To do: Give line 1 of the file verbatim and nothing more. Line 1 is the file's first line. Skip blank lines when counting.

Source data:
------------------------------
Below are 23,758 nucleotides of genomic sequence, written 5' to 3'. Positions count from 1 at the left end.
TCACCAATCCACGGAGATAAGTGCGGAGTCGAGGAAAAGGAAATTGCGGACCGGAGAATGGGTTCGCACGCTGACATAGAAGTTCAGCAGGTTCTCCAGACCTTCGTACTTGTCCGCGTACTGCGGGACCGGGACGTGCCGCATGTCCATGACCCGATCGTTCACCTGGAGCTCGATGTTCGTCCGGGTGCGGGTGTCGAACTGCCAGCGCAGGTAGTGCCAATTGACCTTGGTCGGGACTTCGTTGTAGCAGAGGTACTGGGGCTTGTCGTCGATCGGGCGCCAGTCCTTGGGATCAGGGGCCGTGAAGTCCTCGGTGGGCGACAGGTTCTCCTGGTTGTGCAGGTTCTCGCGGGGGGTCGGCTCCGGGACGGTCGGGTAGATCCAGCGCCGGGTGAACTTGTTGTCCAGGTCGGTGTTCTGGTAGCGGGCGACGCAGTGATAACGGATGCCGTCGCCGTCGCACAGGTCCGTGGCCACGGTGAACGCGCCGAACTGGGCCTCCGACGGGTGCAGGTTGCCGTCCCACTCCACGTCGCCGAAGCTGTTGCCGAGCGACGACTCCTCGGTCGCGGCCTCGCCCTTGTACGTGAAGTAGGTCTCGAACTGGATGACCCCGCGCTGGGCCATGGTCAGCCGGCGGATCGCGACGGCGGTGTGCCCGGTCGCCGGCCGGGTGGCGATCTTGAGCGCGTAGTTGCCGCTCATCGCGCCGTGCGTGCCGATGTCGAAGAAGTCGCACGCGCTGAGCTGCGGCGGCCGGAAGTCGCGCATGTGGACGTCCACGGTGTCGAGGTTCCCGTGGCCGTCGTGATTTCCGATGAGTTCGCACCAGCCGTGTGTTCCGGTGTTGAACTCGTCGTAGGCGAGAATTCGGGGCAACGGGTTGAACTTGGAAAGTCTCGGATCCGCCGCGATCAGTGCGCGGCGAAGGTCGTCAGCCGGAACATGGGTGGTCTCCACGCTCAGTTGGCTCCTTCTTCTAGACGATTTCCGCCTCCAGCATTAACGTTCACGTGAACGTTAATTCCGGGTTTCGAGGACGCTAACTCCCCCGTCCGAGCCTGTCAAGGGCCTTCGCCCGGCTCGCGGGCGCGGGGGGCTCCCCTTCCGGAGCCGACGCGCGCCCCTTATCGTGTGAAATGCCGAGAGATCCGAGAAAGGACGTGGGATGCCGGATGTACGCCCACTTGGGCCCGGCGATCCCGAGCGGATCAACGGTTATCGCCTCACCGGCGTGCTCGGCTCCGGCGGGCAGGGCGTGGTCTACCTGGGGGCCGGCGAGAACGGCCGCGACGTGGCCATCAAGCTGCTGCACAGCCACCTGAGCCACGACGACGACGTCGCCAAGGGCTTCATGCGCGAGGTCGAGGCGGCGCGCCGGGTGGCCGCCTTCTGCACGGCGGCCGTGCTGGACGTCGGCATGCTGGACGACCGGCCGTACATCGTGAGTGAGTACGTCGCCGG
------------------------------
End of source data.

Below are 23,758 nucleotides of genomic sequence, written 5' to 3'. Positions count from 1 at the left end.